Smith explains player rule change

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Gordon Smith claims football was a secondary concern to social inclusion when he instigated the rule change that frees Hearts winger Andrew Driver to play for Scotland.

FIFA last week approved the Scottish Football Association chief executive's plan for the four home nations to accept players with no blood links into their national teams if they have at least five years of schooling in that country.

But Smith is adamant that Driver's case had no bearing on his plan and told BBC Scotland: "It's more of a social aspect than a football one - people who are brought up in a country and feel a loyalty to the country can then play for that international team."

Oldham-born Driver, who made his England Under-21 debut during the summer's UEFA finals, could now play for Scotland because he went to secondary school in Edinburgh.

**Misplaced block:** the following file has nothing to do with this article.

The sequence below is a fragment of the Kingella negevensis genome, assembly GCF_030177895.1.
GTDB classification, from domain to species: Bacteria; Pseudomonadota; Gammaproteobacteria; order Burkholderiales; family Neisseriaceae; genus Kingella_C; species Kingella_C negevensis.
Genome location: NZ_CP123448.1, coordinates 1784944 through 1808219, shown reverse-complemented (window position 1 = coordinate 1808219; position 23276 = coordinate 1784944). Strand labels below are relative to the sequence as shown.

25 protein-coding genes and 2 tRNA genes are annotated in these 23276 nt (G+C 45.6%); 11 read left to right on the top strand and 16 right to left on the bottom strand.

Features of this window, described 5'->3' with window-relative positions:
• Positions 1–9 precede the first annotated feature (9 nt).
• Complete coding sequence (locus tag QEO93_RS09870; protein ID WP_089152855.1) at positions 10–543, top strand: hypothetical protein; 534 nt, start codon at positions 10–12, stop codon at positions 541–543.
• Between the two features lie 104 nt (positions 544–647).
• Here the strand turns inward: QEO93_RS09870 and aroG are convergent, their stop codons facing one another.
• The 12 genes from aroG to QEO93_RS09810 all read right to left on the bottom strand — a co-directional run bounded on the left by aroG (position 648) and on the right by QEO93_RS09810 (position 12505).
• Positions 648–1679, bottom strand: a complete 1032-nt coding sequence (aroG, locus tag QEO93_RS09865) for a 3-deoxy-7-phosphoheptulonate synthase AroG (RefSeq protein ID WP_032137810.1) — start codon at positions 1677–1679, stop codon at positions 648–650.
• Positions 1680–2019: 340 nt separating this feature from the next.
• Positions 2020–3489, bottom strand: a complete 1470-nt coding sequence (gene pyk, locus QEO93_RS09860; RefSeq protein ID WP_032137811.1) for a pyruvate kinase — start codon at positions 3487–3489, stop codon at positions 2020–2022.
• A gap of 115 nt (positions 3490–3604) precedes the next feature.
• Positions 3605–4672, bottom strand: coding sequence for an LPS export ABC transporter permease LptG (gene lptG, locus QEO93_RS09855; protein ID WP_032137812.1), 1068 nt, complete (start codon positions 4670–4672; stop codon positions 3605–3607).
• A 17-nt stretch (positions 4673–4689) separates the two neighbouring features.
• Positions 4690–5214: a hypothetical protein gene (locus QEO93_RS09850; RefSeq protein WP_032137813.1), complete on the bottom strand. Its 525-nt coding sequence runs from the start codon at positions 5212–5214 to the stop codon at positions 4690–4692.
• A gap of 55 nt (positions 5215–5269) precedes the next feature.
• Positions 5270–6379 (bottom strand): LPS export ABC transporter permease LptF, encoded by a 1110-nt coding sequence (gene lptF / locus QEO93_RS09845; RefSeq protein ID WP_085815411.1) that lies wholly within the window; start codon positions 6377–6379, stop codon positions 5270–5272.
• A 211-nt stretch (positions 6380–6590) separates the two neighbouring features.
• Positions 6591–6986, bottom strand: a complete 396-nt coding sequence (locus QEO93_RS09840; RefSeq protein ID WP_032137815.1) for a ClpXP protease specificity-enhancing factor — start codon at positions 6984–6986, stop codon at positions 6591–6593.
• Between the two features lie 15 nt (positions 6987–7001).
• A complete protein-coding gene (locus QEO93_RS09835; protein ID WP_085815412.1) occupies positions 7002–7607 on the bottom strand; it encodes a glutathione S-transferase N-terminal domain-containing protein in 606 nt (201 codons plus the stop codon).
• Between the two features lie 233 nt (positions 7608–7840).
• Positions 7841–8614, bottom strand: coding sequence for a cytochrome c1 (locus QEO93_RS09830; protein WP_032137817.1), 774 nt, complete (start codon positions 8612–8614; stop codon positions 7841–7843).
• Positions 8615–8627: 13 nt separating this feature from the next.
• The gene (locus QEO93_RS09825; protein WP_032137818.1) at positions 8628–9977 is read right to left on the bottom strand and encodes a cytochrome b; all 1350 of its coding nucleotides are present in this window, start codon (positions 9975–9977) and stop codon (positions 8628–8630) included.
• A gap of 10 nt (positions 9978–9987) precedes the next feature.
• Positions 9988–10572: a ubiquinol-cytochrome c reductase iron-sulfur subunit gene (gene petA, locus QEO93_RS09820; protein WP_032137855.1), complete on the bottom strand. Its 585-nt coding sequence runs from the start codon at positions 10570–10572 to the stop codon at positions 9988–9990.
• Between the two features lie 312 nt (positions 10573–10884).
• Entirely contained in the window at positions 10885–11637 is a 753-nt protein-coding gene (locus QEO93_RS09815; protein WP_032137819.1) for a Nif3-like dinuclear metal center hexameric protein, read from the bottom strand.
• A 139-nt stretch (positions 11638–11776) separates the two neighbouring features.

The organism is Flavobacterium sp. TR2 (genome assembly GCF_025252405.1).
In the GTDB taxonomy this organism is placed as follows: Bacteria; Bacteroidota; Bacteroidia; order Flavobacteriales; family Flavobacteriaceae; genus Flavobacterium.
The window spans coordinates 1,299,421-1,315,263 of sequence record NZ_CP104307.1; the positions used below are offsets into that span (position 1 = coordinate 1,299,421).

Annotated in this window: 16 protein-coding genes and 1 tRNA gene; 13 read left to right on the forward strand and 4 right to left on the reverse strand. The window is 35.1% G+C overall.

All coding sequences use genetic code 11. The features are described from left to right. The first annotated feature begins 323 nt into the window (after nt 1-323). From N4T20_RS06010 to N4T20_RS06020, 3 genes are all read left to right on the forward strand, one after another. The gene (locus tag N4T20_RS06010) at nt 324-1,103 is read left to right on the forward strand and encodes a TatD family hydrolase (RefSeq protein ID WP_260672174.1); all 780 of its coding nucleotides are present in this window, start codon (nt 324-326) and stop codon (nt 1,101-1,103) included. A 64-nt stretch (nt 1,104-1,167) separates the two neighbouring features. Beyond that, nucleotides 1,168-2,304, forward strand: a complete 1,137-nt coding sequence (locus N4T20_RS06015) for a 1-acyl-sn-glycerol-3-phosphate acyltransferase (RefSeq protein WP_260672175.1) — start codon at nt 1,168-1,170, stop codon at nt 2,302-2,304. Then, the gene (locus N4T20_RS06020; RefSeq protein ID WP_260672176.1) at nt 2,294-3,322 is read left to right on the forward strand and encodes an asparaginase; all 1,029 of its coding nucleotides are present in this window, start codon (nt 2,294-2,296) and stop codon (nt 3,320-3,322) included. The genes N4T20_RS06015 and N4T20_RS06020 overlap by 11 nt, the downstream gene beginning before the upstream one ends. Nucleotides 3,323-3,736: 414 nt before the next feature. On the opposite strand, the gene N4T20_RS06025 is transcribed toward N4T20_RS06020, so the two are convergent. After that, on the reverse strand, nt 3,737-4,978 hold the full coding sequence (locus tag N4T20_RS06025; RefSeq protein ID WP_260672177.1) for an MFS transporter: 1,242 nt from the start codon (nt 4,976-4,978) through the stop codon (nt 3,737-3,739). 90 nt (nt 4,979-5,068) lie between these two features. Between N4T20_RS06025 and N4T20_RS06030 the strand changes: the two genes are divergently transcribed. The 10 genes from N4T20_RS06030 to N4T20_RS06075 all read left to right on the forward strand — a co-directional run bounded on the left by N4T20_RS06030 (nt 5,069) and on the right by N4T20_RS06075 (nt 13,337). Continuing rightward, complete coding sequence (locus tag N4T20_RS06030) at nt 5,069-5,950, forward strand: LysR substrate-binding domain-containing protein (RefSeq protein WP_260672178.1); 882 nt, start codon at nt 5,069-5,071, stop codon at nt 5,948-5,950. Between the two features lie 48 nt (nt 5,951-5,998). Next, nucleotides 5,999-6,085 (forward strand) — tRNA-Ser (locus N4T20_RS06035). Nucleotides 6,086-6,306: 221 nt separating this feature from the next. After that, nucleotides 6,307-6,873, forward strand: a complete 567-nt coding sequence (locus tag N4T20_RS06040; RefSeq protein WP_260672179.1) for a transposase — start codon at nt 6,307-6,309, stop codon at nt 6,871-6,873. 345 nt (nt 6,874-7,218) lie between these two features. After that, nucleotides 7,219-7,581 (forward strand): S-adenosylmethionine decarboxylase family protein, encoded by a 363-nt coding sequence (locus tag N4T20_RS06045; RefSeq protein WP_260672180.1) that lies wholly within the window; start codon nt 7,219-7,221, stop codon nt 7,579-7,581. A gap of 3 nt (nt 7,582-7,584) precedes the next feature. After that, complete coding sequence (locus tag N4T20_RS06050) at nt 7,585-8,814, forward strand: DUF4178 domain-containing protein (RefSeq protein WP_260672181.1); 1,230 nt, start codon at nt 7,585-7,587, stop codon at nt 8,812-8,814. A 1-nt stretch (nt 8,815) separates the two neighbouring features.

But Smith was more concerned with reacting to a more fluid global population by opening the door to children who arrive in Scotland at a young age.

He added: "There is a lot more immigration - people have come to work in Scotland, come here to live, come here for political asylum, and have brought their families with them. And I think we should be more inclusive.

"Football is secondary, I just felt it was better for young players who come into that category and feel Scottish."

FIFA this summer removed the restriction that prevented players who had represented a country at youth level switching allegiance after the age of 21.

So Driver has plenty of time to consider his international future, and Smith will leave the ball in his court.

"It was not done on the basis of Andrew Driver at all," the former Rangers and Brighton player added. "It's a coincidence that it puts him in the category that he might play for Scotland. He has to decide that he wants to be considered for Scotland and he has to prove to be good enough. If both those aspects are positive, then we'll accept him gladly."

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Oldham Athletic
Brighton & Hove Albion

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